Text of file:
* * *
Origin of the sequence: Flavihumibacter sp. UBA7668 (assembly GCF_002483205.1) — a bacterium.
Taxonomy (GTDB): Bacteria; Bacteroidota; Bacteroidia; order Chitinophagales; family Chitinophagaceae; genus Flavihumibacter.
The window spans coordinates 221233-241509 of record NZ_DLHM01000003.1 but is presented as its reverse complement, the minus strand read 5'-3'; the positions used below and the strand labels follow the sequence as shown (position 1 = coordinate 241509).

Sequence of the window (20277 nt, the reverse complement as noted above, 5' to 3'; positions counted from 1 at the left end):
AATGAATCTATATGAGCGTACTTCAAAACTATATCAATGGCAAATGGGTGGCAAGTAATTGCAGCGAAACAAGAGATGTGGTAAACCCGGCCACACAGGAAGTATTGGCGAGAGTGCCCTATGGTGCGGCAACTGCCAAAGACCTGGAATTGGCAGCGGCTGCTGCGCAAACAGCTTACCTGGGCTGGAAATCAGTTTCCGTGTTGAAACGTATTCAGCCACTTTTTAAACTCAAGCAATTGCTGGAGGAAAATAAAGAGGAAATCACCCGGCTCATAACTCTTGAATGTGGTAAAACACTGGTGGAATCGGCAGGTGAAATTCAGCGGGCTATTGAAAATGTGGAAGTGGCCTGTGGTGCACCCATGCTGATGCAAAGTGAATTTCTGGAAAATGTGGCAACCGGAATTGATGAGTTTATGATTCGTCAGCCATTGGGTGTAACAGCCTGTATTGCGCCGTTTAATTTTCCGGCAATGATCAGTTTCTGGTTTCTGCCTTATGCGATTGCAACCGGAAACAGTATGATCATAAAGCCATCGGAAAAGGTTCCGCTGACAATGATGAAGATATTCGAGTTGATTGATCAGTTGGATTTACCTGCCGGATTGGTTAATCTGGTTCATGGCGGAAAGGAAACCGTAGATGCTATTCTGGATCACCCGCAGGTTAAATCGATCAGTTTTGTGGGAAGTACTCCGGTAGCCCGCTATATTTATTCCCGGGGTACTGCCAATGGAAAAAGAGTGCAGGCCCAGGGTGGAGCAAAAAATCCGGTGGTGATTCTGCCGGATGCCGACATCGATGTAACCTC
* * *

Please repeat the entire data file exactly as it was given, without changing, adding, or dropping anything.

Origin of the sequence: Flavihumibacter sp. UBA7668 (assembly GCF_002483205.1) — a bacterium.
Taxonomy (GTDB): Bacteria; Bacteroidota; Bacteroidia; order Chitinophagales; family Chitinophagaceae; genus Flavihumibacter.
The window spans coordinates 221233-241509 of record NZ_DLHM01000003.1 but is presented as its reverse complement, the minus strand read 5'-3'; the positions used below and the strand labels follow the sequence as shown (position 1 = coordinate 241509).

Sequence of the window (20277 nt, the reverse complement as noted above, 5' to 3'; positions counted from 1 at the left end):
AATGAATCTATATGAGCGTACTTCAAAACTATATCAATGGCAAATGGGTGGCAAGTAATTGCAGCGAAACAAGAGATGTGGTAAACCCGGCCACACAGGAAGTATTGGCGAGAGTGCCCTATGGTGCGGCAACTGCCAAAGACCTGGAATTGGCAGCGGCTGCTGCGCAAACAGCTTACCTGGGCTGGAAATCAGTTTCCGTGTTGAAACGTATTCAGCCACTTTTTAAACTCAAGCAATTGCTGGAGGAAAATAAAGAGGAAATCACCCGGCTCATAACTCTTGAATGTGGTAAAACACTGGTGGAATCGGCAGGTGAAATTCAGCGGGCTATTGAAAATGTGGAAGTGGCCTGTGGTGCACCCATGCTGATGCAAAGTGAATTTCTGGAAAATGTGGCAACCGGAATTGATGAGTTTATGATTCGTCAGCCATTGGGTGTAACAGCCTGTATTGCGCCGTTTAATTTTCCGGCAATGATCAGTTTCTGGTTTCTGCCTTATGCGATTGCAACCGGAAACAGTATGATCATAAAGCCATCGGAAAAGGTTCCGCTGACAATGATGAAGATATTCGAGTTGATTGATCAGTTGGATTTACCTGCCGGATTGGTTAATCTGGTTCATGGCGGAAAGGAAACCGTAGATGCTATTCTGGATCACCCGCAGGTTAAATCGATCAGTTTTGTGGGAAGTACTCCGGTAGCCCGCTATATTTATTCCCGGGGTACTGCCAATGGAAAAAGAGTGCAGGCCCAGGGTGGAGCAAAAAATCCGGTGGTGATTCTGCCGGATGCCGACATCGATGTAACCTC